Readers can be excused in advance for not having known that, as per the United Nations’ Food & Agriculture Organization, 2013 had been designated the International Year of Quinoa.
The commemoration is no mere token, given the increasing popularity of the grain-esque crop over the past decade. Quinoa had long been familiar to the health conscious, vegetarians, and vegans as the ideal protein supplement, but its appeal has broadened significantly since the turn of the millenium.
The rise in Quinoa consumption in Western/Northern portions of the globe over the last decade or so has been substantial, and is concomitant with the rise of organic and "all-natural" groceries and grocery store chains such as Whole Foods Market (WFM) , where certain varieties can be purchased in bulk for a around $3.99 per pound.
Often used as a substitute for rice and other grains, quinoa is actually a species of goosefoot, and as such finds itself in the same family as spinach and beetroots. Prior to its introduction to the urbane and health-conscious, however, it had for several thousand years been a staple food in its region of origin, the Andean highlands that straddle the South American nations of Columbia, Ecuador, Peru, and Bolivia. The Incas considered it a “food of the gods”.
And there are good reasons for this. Quinoa packs far more nutrition than the grains it is often used to replace: it has a high protein content of 14 to 18 percent, contains high levels of vitamins E, B2, calcium, and magnesium, and is one of the only foods to carry all 10 vital amino acids.
Greater demand for quinoa has also had a significant impact on the economies of the world's two biggest producers, Peru and Bolivia, where the dry and cool climate of the Andean highlands provide the best growing environment for crops. Bolivia accounts for nearly half of the global quinoa supply, and in 2012 made $85 million off of the 23,000 tons it exported, while Peru raked in $35 million tons from its own exports. Some in Bolivia predict that the quinoa economy could eclipse that of the country's traditional resource exports. and the government has made a priority of industrializing production.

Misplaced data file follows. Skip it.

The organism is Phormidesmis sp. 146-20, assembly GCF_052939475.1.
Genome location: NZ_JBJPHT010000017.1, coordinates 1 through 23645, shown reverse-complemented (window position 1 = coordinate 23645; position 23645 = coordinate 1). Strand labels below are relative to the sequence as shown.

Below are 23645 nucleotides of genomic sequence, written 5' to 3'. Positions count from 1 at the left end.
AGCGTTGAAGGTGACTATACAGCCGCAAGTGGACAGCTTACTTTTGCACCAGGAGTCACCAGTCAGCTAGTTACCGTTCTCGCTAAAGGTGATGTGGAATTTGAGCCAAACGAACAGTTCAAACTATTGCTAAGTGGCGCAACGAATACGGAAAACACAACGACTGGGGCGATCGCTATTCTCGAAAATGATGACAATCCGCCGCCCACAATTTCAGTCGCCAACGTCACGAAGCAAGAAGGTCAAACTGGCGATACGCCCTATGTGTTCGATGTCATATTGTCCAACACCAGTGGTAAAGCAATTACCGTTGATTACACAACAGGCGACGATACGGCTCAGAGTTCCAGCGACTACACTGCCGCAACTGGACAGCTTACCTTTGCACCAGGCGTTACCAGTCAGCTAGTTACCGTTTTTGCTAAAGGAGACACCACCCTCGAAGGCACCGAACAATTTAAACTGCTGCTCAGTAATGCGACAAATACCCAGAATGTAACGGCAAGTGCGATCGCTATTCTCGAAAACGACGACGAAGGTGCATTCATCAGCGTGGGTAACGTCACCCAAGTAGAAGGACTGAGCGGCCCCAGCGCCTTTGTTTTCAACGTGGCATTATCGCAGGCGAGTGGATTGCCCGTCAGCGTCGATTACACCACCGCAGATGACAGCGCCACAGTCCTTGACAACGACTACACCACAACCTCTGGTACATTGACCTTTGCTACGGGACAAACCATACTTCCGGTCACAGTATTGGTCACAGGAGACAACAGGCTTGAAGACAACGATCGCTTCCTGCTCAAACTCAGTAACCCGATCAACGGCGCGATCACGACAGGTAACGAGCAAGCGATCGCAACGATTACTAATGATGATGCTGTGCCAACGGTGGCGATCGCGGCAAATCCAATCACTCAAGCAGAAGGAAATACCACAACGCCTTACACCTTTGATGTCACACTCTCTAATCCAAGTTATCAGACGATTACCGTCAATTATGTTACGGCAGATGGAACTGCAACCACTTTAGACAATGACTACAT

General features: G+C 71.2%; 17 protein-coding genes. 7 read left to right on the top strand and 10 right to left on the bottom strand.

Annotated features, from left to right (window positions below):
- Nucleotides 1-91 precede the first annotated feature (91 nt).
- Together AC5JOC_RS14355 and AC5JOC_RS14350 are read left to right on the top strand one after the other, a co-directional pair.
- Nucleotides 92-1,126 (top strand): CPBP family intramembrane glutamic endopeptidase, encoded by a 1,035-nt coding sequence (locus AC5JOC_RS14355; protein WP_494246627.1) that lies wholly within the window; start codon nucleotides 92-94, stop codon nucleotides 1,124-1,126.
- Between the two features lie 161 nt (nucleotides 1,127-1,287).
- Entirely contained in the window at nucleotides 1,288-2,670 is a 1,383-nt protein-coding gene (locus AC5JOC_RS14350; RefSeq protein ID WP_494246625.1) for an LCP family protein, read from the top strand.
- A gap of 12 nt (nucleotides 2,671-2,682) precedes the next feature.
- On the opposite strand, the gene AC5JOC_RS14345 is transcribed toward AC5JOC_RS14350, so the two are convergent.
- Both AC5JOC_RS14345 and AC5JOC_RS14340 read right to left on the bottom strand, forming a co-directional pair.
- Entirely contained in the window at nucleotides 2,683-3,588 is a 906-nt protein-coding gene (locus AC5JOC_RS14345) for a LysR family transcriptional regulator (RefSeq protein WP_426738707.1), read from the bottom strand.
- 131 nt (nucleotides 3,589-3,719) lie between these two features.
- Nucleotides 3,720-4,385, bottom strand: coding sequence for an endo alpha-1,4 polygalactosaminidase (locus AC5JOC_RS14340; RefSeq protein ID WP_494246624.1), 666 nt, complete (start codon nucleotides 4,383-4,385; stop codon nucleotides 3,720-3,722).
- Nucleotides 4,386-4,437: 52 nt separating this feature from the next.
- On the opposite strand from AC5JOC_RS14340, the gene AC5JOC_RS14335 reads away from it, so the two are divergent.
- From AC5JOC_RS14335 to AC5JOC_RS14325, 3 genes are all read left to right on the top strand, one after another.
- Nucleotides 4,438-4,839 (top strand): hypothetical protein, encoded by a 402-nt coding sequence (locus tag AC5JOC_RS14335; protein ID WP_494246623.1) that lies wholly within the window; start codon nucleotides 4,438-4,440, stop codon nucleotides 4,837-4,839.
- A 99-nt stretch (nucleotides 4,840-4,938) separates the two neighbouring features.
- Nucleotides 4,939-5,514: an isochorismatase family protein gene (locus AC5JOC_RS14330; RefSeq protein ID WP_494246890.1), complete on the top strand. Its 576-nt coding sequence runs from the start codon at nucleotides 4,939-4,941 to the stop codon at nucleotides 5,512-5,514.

More demand has also meant higher prices, which have tripled since 2006, and this has had a profound impact on farmers located in Bolivia's historically most impoverished regions. Growers and the industry that depends on their harvests have benefitteded greatly from the recent trend both in terms of profits, which have brought development and investment to long-struggling farmers.
For all the good it has done, the expansion of the quinoa economy has also had untintended consequences. In Lima, for example, quinoa has become more expensive that chicken while in La Paz, it is some four times more expensive than rice. This has lead to concern that a long-standing staple of gastronomical culture is becoming increasngly inacessibe, as both countries have seen a rise in consumption of lower-quaity/fast foods. Quinoa's heightened-standing as a commodity has even started a trend of de-urbanization, as job-seekers have been leaving cities in favor of the more promising employment opportunities available in the fields.
The Bolivian government's plan of consolidating and industrializing farming in order to meet growing demand could also have environmental consequences, Industrial agriculture depletes soil quickly, requires more chemicals, and can disrupt generations-od argicutural communities. Environmentalist principles are enrshined in the Bolivian constitution, and concern for the well-being of the earth has been a theme throughout the presidency of Evo Morales.